On Tuesday evening, President Trump delivered his State of the Union address before the Congress. The White House released excerpts from the speech before it began, highlighting a focus on immigration reform, infrastructure, national security, and the economic impacts of the tax reform bill.
The President began his address by recognizing the heroes and victims of the natural disasters that struck the country in 2017. “We are with you, we love you, and we will always pull through together," President Trump said, addressing the hurricane victims in Puerto Rico, Florida, and Texas and the wildfires of California.
According to data released by The Federal Emergency Management Agency (FEMA) more than 4,000 households ravaged by the wildfires in Sonoma county, California, in October 2017 were eligible for government-provided temporary public housing. Of these, only 184 are currently living in a direct housing option such as manufacturing housing units, recreational vehicles, or in directly leased units.
Touching upon the economic growth of the country, President Trump said that the massive tax cuts from the Tax Reforms and Jobs Bill introduced earlier this year has provided tremendous relief for the middle class and small businesses. “Roughly 3 million workers have already gotten tax-cut bonuses,” he said. The economy created 2.4 million jobs including 200,000 new jobs in manufacturing alone.
“The President’s tax reform plan is energizing the economy giving HUD-assisted households increased opportunity to graduate from government assistance and achieve self-sufficiency,” said Secretary Ben Carson at Housing and Urban Development Agency (HUD).
While it’s still too early to know how the tax reform bill will impact the economy in the long run, there have been some near-term results ascribed to the tax cuts. Last week, JPMorgan announced  it was raising hourly wages, hiring thousands of new employees, and opening new branches around the country. On the other hand, critics point to data such as a recently released Urban Institute report  that predicts the tax bill and the administration’s proposed budget could hinder access to housing assistance, which is a safety net for low-income households.
For the housing industry, this has meant a continued phase of robust growth. The S&P CoreLogic Case-Shiller Indices  showed year-over-year increases of 5 percent or more for 16 straight months. This trend was also reflected on many other indices, including the First American Real House Price Index  analyzing the November 2017 data, which showed that homes were 5 percent more expensive compared to the same period a year before.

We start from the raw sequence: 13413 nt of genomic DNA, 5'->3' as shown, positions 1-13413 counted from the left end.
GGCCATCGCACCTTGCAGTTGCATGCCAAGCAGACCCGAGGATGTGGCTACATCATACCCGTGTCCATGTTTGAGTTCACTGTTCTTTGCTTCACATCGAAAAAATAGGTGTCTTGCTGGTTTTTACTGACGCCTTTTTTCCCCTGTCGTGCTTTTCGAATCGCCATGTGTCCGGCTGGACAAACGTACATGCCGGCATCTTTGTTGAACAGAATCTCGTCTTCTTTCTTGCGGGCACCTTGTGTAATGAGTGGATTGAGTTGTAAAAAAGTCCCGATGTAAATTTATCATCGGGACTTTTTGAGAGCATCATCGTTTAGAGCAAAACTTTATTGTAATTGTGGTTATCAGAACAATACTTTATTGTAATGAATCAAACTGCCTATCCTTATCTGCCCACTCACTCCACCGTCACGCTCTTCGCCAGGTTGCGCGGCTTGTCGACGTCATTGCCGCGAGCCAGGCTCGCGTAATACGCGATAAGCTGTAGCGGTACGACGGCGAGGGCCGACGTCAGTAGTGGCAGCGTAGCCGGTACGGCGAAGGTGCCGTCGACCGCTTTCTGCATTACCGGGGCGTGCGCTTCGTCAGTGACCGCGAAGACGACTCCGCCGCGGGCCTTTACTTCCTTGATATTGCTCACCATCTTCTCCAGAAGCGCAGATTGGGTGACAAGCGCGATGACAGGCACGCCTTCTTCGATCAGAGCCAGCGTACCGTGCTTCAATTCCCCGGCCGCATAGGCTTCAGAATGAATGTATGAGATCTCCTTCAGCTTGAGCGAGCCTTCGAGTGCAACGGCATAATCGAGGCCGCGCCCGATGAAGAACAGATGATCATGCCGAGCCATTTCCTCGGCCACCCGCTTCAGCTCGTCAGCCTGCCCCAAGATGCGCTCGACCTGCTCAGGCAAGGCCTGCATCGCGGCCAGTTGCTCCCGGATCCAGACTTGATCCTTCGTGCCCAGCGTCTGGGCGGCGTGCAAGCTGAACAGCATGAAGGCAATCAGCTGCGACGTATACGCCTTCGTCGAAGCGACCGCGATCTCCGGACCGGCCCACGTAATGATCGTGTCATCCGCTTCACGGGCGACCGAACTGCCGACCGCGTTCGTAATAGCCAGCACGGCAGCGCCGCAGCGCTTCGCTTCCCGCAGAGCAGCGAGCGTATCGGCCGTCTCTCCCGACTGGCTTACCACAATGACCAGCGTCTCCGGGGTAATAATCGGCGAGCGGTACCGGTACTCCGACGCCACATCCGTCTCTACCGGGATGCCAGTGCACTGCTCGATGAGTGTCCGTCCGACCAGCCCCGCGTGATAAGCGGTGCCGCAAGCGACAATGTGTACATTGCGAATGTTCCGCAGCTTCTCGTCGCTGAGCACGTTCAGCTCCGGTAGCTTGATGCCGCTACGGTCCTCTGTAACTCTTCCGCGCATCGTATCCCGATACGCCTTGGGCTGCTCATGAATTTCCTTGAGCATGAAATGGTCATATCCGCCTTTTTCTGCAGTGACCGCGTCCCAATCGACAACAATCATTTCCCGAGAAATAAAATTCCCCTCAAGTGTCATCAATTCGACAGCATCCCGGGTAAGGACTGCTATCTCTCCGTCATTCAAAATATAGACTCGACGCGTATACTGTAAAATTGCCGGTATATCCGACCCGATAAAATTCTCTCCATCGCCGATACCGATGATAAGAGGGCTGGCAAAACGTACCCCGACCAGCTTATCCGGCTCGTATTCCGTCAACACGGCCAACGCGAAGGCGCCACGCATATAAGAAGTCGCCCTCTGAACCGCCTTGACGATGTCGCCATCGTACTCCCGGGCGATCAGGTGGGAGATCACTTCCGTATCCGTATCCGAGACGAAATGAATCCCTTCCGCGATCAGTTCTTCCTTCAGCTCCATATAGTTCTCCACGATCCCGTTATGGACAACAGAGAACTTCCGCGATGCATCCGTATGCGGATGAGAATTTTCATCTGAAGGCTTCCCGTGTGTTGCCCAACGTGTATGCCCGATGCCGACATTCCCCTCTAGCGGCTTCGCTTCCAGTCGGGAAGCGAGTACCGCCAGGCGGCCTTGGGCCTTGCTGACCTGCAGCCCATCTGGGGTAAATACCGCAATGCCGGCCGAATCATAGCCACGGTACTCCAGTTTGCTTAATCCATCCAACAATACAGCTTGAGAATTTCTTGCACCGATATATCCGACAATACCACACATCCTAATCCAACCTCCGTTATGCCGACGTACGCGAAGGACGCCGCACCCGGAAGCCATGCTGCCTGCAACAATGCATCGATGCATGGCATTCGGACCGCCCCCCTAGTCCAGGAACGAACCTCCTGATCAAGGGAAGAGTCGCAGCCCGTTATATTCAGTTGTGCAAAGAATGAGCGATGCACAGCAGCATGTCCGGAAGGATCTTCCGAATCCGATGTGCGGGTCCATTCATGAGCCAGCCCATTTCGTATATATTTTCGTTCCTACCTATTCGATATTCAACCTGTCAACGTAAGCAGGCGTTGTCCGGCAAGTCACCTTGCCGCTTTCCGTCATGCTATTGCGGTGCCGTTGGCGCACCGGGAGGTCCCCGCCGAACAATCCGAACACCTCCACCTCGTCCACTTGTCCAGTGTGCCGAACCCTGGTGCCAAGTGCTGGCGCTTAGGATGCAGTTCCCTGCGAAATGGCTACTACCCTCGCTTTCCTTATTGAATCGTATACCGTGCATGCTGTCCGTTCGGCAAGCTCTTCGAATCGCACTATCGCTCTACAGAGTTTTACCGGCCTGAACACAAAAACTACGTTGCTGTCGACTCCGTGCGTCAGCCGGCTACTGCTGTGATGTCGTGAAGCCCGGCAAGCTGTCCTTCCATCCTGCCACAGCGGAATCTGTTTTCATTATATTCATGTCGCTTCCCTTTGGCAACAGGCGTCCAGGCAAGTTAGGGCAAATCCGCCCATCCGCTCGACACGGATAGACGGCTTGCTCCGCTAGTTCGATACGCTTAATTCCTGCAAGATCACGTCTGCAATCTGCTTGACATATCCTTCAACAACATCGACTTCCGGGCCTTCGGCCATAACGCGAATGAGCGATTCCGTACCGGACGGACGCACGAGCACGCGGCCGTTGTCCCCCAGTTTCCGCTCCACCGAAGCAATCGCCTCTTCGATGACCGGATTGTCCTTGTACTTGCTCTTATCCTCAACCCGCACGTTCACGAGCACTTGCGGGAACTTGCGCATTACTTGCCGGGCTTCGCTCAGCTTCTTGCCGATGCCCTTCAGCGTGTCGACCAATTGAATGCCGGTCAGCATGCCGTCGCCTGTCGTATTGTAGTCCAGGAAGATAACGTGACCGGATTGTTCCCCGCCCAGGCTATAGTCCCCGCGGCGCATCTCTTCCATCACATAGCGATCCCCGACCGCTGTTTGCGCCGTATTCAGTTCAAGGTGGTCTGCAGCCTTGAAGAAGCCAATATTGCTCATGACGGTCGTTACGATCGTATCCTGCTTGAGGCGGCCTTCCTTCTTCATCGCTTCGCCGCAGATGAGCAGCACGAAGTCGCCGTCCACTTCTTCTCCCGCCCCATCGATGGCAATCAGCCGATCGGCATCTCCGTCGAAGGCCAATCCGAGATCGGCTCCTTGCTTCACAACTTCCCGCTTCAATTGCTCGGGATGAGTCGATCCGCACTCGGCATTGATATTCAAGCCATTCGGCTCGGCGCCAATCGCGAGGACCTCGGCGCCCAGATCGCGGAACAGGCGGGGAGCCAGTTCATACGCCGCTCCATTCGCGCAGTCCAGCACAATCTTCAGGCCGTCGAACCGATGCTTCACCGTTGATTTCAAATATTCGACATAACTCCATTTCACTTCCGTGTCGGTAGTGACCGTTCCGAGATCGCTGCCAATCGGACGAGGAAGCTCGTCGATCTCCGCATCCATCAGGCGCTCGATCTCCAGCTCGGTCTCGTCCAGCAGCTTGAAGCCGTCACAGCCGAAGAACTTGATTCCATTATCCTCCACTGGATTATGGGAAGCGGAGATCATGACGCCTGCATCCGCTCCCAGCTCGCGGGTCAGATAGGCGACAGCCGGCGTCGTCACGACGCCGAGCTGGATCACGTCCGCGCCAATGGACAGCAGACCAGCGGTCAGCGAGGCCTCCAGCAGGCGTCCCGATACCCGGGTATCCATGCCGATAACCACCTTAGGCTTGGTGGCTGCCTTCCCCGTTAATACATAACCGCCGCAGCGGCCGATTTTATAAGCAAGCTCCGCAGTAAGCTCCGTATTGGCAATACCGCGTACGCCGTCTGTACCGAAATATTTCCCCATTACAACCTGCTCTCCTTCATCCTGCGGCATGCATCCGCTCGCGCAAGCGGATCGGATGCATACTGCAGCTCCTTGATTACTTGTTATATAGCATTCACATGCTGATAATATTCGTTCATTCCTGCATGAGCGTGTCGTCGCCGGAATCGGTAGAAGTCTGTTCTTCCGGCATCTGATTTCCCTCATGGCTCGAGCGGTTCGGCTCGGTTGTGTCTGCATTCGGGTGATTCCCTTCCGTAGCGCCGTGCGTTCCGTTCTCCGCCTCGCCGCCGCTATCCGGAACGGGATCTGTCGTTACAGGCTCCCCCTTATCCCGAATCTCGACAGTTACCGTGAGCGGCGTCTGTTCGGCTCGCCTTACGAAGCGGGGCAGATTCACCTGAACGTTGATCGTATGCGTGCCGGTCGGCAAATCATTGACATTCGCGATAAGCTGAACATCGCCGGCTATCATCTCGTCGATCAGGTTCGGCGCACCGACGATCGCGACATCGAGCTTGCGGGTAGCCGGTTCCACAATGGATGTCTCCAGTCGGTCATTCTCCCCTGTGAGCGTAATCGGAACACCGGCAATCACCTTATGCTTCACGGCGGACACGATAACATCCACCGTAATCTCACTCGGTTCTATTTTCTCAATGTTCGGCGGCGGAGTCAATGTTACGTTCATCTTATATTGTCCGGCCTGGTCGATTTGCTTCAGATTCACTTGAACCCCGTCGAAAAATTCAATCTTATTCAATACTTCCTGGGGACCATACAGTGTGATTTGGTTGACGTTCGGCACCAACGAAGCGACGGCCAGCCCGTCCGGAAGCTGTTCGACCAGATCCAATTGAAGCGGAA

Existing home sales increased 1.1 percent to 5.51 million sales, surpassing the 5.45 million recorded in 2016. This marked the highest existing home sales since 2006, according to a report  published by the National Association of Realtors (NAR).
But perhaps the most important statement that the President made reflecting a possible scope of reforms in housing on the cards was on the elimination of regulations during his first year in office. “We eliminated more regulations in our first year than any administration in the history of the country,” he said during his address.
Despite regulation expanding with the new HDMA guidelines that took effect in January 2018, the trend seems to be veering away from “regulation through enforcement,” making lenders more hopeful of a positive dialogue with CFPB, according to a report by analytics firm STRATMOR. The industry is closely following the latest changes in leadership at the CFPB and the nominations for the Federal Housing Administration (FHA) to gauge the administration’s stance on easing regulations.
Meanwhile, the GSEs have shown growth, with first-time homebuyer share of GSE purchase loans recording the highest level in recent history at 48.1 percent in April and 46.4 percent in October 2017, according to a report  by the Urban Institute.
The FHA has continued its focus on first-time homebuyers, with its first-time homebuyer share at 81.9 percent in October 2017 .
“The President deserves a great deal of credit for commendable appointments to positions in his administration that affect housing," said Five Star Institute  President & CEO Ed Delgado. "The mortgage industry and the officials that regulate it are in need of a renewed focus on creating sustainable solutions that foster growth in homeownership and create new opportunities for responsible access to credit. We look forward to continuing to partner with all stakeholders in finding common ground in the furtherance of these goals.”